|March 17, 2010||Posted by Robert Sheldon under Intelligent Design|
Johann Carl Friedrich Gauss was a polymath of no mean skill. Mathematicians bemoan the fact that he spent his later years doing physics, and physicists wish he had started earlier. One of his contributions was the derivation and proofs for the bell-shaped curve known as a “Gaussian” or “normal” distribution. It is the result of a random process in which small steps are taken in any direction. So universal is the “Gaussian” in all areas of life that it is taken to be prima facie evidence of a random process.
Only in recent years have people addressed situations that can deviate from a Gaussian. For example, one of the criteria that produce a Gaussian, is that the probability of a “small” step must be greater than the probability of a “big” step. That is, if we consider the random walk of the proverbial drunk near a lightpole, if he staggers in small steps most of the time, a plot of his position taken, say, every other second, would be a Gaussian. But if he staggers in big steps with a few small ones thrown in, then the plot begins to look peculiar. Instead of being a Gaussian, it develops a “fat tail“, with many locations far from the lightpole.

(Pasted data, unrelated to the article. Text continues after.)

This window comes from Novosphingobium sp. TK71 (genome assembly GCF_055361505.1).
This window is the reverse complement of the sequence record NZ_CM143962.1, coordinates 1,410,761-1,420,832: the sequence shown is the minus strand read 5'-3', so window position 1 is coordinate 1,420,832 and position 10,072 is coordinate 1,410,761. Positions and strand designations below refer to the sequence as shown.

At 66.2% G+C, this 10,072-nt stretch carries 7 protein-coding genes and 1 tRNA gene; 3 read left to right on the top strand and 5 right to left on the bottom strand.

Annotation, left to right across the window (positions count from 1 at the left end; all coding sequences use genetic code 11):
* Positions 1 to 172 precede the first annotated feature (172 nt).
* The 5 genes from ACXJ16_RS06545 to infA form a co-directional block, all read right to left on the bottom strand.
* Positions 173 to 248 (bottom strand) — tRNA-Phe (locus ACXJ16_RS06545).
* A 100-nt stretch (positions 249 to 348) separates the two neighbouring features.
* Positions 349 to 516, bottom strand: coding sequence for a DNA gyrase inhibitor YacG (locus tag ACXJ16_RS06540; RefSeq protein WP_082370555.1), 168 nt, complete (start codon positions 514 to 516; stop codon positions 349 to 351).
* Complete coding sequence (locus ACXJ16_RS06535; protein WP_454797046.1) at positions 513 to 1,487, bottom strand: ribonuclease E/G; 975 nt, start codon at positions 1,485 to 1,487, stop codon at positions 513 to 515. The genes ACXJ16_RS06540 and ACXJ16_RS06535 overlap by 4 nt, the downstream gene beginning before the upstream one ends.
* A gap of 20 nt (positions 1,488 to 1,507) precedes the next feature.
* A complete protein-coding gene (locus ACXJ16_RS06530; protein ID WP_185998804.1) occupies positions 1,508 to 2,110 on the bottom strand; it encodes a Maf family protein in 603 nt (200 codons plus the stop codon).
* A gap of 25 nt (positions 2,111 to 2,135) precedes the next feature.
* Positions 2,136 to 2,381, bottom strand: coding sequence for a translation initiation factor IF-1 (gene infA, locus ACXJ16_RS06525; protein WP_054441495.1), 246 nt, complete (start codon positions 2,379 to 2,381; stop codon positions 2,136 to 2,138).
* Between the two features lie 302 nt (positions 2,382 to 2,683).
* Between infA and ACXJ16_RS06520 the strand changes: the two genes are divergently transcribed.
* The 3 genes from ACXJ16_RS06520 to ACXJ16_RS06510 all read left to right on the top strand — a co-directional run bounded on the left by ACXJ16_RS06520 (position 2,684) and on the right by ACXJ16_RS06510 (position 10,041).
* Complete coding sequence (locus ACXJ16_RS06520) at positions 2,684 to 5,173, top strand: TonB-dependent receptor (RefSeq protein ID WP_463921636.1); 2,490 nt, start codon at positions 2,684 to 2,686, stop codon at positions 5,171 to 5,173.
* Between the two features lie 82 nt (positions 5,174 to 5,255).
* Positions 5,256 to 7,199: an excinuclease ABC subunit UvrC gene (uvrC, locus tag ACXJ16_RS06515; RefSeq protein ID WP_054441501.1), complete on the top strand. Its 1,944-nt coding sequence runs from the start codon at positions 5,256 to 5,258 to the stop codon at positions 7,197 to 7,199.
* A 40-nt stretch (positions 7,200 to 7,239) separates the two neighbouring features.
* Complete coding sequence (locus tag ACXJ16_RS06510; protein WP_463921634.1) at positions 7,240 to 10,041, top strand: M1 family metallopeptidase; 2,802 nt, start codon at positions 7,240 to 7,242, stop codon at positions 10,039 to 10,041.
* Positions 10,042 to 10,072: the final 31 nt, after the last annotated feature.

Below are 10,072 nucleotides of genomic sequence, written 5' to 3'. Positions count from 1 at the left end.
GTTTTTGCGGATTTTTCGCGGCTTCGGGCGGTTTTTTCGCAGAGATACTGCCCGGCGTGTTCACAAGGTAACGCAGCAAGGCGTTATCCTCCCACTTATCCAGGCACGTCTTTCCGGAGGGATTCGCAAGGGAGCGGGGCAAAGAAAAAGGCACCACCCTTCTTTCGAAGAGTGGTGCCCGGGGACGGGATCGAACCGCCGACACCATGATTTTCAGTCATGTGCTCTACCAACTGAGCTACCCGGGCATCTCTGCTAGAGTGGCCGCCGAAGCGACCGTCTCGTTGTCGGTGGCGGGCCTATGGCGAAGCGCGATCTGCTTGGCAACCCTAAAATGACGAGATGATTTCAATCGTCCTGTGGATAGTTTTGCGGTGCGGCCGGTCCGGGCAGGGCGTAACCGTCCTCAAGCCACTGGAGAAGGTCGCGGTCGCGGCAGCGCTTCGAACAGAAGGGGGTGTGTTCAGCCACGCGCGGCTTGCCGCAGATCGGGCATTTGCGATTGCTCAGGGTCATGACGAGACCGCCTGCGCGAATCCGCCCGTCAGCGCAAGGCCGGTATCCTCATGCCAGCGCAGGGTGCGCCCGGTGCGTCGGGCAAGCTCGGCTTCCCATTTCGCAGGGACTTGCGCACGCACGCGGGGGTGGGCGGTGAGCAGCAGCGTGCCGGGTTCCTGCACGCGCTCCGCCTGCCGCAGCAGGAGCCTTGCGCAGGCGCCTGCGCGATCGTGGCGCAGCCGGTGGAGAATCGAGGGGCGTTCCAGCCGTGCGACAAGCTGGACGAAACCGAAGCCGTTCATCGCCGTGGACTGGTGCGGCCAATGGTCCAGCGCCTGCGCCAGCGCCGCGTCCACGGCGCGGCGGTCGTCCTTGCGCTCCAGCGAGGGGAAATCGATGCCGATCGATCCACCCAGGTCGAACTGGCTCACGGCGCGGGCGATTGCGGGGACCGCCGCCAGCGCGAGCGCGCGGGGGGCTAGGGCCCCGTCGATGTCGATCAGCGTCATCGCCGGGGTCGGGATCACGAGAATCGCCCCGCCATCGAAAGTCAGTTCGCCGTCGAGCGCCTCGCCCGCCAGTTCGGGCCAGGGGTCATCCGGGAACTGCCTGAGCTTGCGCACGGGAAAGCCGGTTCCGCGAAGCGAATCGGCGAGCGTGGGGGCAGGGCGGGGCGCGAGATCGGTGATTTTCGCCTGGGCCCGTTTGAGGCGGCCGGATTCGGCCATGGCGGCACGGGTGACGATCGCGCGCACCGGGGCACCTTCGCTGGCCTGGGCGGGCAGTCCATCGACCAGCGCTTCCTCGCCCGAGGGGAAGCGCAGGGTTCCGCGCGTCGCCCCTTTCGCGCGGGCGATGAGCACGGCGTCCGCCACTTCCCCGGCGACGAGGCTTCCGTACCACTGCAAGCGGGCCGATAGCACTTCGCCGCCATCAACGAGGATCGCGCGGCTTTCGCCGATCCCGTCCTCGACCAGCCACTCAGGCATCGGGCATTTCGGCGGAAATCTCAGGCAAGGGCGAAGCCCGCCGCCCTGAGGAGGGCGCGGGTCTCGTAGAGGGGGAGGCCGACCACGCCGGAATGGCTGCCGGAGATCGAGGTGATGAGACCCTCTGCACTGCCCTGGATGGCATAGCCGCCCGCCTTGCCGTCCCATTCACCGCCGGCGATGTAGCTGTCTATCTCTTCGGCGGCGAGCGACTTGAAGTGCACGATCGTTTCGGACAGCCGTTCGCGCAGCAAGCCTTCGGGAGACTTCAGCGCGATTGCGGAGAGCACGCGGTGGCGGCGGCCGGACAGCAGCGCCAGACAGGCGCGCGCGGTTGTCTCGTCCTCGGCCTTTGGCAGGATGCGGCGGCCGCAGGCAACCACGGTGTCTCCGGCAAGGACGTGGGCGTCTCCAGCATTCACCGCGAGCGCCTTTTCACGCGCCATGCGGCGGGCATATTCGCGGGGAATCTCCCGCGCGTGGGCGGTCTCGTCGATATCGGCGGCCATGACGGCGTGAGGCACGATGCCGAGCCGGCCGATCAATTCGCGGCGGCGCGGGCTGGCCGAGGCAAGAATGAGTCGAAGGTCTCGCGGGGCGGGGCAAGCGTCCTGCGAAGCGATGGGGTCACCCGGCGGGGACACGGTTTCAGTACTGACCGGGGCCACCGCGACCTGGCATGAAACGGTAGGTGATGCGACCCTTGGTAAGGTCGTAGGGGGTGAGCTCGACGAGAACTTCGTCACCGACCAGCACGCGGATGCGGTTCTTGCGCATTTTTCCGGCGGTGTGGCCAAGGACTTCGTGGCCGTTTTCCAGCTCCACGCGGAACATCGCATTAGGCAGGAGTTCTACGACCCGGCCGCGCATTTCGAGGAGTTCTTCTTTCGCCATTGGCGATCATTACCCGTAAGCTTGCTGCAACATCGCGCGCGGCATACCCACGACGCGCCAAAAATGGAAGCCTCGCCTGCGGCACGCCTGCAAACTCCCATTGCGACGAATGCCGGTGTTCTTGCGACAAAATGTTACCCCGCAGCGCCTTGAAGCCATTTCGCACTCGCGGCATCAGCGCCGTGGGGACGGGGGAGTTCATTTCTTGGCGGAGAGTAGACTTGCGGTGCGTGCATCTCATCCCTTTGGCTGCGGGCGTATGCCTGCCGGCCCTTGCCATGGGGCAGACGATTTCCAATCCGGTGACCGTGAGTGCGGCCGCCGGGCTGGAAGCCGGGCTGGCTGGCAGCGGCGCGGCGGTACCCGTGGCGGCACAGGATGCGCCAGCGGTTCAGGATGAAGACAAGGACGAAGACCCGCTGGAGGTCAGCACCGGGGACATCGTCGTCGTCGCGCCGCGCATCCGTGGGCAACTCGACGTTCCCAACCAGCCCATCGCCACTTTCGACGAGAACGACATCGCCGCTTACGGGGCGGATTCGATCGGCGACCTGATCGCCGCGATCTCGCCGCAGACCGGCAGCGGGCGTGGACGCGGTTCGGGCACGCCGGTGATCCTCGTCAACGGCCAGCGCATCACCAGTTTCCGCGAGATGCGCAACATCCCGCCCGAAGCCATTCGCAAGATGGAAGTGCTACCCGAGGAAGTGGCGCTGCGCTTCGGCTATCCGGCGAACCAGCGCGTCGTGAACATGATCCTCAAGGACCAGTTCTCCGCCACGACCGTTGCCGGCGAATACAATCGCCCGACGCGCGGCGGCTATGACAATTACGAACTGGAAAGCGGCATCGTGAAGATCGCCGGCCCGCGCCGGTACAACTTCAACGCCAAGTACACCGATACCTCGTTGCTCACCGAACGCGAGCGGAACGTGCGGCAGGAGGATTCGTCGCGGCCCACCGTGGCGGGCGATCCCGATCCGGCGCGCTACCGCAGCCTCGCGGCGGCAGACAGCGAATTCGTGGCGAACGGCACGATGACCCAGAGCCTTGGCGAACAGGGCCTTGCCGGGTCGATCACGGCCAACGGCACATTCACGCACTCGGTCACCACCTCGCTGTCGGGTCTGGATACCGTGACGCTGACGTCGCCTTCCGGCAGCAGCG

Now why is this important? Because many people predict that Darwinian evolution is driven by random processes of small steps. This implies that there must be some Gaussians there if we knew where to look.